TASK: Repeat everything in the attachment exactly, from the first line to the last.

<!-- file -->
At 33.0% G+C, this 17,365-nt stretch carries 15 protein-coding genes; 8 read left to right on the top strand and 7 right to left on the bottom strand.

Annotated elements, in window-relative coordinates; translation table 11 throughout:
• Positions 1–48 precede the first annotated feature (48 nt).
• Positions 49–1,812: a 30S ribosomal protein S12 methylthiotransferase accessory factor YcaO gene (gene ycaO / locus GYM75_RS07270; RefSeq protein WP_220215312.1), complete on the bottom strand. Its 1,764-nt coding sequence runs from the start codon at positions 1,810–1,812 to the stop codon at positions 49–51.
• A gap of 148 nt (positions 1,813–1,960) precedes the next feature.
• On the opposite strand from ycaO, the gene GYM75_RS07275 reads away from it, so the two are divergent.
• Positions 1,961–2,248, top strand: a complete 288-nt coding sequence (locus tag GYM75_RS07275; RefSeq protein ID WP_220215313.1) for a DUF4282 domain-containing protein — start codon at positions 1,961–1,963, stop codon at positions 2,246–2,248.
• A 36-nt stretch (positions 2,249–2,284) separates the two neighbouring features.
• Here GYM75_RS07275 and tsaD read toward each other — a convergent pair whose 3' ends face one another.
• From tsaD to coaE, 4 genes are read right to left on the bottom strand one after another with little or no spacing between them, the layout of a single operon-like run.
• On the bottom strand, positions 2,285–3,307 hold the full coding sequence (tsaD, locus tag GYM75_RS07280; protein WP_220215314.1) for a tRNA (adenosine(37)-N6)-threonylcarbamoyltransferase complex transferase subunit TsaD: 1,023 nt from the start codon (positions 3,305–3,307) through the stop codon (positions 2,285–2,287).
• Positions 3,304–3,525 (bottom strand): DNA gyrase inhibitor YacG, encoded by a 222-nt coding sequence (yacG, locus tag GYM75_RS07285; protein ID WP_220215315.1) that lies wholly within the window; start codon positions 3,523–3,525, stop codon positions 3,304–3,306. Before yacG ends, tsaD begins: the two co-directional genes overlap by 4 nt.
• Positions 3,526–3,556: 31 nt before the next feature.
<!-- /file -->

At 33.0% G+C, this 17,365-nt stretch carries 15 protein-coding genes; 8 read left to right on the top strand and 7 right to left on the bottom strand.

Annotated elements, in window-relative coordinates; translation table 11 throughout:
• Positions 1–48 precede the first annotated feature (48 nt).
• Positions 49–1,812: a 30S ribosomal protein S12 methylthiotransferase accessory factor YcaO gene (gene ycaO / locus GYM75_RS07270; RefSeq protein WP_220215312.1), complete on the bottom strand. Its 1,764-nt coding sequence runs from the start codon at positions 1,810–1,812 to the stop codon at positions 49–51.
• A gap of 148 nt (positions 1,813–1,960) precedes the next feature.
• On the opposite strand from ycaO, the gene GYM75_RS07275 reads away from it, so the two are divergent.
• Positions 1,961–2,248, top strand: a complete 288-nt coding sequence (locus tag GYM75_RS07275; RefSeq protein ID WP_220215313.1) for a DUF4282 domain-containing protein — start codon at positions 1,961–1,963, stop codon at positions 2,246–2,248.
• A 36-nt stretch (positions 2,249–2,284) separates the two neighbouring features.
• Here GYM75_RS07275 and tsaD read toward each other — a convergent pair whose 3' ends face one another.
• From tsaD to coaE, 4 genes are read right to left on the bottom strand one after another with little or no spacing between them, the layout of a single operon-like run.
• On the bottom strand, positions 2,285–3,307 hold the full coding sequence (tsaD, locus tag GYM75_RS07280; protein WP_220215314.1) for a tRNA (adenosine(37)-N6)-threonylcarbamoyltransferase complex transferase subunit TsaD: 1,023 nt from the start codon (positions 3,305–3,307) through the stop codon (positions 2,285–2,287).
• Positions 3,304–3,525 (bottom strand): DNA gyrase inhibitor YacG, encoded by a 222-nt coding sequence (yacG, locus tag GYM75_RS07285; protein ID WP_220215315.1) that lies wholly within the window; start codon positions 3,523–3,525, stop codon positions 3,304–3,306. Before yacG ends, tsaD begins: the two co-directional genes overlap by 4 nt.
• Positions 3,526–3,556: 31 nt before the next feature.